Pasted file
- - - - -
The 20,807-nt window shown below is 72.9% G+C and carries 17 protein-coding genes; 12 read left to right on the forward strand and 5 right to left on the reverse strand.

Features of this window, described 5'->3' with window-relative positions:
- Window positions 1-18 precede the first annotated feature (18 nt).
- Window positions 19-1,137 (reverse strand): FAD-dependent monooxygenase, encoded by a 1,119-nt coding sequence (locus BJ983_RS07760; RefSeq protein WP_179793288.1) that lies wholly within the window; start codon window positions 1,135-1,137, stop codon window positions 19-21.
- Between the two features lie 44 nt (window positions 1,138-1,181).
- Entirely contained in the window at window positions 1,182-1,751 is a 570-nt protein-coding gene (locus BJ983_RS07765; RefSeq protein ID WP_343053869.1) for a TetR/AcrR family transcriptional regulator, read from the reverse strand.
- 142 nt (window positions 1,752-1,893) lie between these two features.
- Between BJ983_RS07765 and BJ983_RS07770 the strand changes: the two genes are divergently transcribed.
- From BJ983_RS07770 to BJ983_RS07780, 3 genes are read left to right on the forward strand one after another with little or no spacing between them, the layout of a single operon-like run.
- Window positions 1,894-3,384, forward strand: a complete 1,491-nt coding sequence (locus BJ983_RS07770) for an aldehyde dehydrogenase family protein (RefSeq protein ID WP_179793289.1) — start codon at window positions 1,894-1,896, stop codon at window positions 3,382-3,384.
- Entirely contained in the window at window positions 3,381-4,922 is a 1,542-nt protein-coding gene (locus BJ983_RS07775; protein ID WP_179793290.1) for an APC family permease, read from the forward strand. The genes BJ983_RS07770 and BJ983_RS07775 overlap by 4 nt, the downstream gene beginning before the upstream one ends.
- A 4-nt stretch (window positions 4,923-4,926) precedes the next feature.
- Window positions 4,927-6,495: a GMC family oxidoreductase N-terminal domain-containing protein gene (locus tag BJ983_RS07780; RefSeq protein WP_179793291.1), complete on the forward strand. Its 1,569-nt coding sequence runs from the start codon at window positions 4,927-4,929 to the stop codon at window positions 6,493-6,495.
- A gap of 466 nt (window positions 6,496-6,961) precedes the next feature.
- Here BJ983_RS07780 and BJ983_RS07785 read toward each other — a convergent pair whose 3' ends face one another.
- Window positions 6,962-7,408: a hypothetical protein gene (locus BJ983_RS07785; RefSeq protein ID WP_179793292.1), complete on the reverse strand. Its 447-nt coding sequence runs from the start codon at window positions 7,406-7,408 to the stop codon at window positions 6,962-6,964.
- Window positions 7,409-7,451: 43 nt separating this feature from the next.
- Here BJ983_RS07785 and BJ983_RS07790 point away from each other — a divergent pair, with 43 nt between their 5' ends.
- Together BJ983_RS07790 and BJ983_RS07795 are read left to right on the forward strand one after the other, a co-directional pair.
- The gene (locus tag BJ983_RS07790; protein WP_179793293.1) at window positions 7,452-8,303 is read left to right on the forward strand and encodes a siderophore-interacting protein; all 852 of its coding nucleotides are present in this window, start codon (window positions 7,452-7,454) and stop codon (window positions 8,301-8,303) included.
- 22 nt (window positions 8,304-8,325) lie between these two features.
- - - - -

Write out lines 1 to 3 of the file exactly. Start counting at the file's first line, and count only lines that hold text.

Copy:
The 20,807-nt window shown below is 72.9% G+C and carries 17 protein-coding genes; 12 read left to right on the forward strand and 5 right to left on the reverse strand.

Features of this window, described 5'->3' with window-relative positions:
- Window positions 1-18 precede the first annotated feature (18 nt).